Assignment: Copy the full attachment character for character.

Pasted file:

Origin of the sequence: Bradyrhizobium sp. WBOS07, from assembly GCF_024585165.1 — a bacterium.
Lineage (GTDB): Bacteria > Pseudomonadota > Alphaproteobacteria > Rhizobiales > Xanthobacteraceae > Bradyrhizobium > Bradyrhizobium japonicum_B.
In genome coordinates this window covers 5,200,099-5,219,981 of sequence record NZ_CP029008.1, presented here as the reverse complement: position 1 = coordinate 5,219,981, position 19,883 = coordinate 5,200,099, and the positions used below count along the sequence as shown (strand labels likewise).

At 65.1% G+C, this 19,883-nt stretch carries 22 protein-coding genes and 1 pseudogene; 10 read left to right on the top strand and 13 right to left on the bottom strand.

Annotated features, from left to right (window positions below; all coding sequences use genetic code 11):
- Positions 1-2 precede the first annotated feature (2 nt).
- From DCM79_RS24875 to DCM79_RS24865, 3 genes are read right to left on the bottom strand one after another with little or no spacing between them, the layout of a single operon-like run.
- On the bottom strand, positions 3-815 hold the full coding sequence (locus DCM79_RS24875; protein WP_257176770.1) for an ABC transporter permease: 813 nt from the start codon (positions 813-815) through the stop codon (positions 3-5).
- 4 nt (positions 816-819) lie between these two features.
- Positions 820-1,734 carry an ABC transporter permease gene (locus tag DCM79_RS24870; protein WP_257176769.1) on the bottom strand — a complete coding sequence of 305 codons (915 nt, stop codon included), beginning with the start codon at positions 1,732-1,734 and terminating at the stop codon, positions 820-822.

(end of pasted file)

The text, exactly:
Origin of the sequence: Bradyrhizobium sp. WBOS07, from assembly GCF_024585165.1 — a bacterium.
Lineage (GTDB): Bacteria > Pseudomonadota > Alphaproteobacteria > Rhizobiales > Xanthobacteraceae > Bradyrhizobium > Bradyrhizobium japonicum_B.
In genome coordinates this window covers 5,200,099-5,219,981 of sequence record NZ_CP029008.1, presented here as the reverse complement: position 1 = coordinate 5,219,981, position 19,883 = coordinate 5,200,099, and the positions used below count along the sequence as shown (strand labels likewise).

At 65.1% G+C, this 19,883-nt stretch carries 22 protein-coding genes and 1 pseudogene; 10 read left to right on the top strand and 13 right to left on the bottom strand.

Annotated features, from left to right (window positions below; all coding sequences use genetic code 11):
- Positions 1-2 precede the first annotated feature (2 nt).
- From DCM79_RS24875 to DCM79_RS24865, 3 genes are read right to left on the bottom strand one after another with little or no spacing between them, the layout of a single operon-like run.
- On the bottom strand, positions 3-815 hold the full coding sequence (locus DCM79_RS24875; protein WP_257176770.1) for an ABC transporter permease: 813 nt from the start codon (positions 813-815) through the stop codon (positions 3-5).
- 4 nt (positions 816-819) lie between these two features.
- Positions 820-1,734 carry an ABC transporter permease gene (locus tag DCM79_RS24870; protein WP_257176769.1) on the bottom strand — a complete coding sequence of 305 codons (915 nt, stop codon included), beginning with the start codon at positions 1,732-1,734 and terminating at the stop codon, positions 820-822.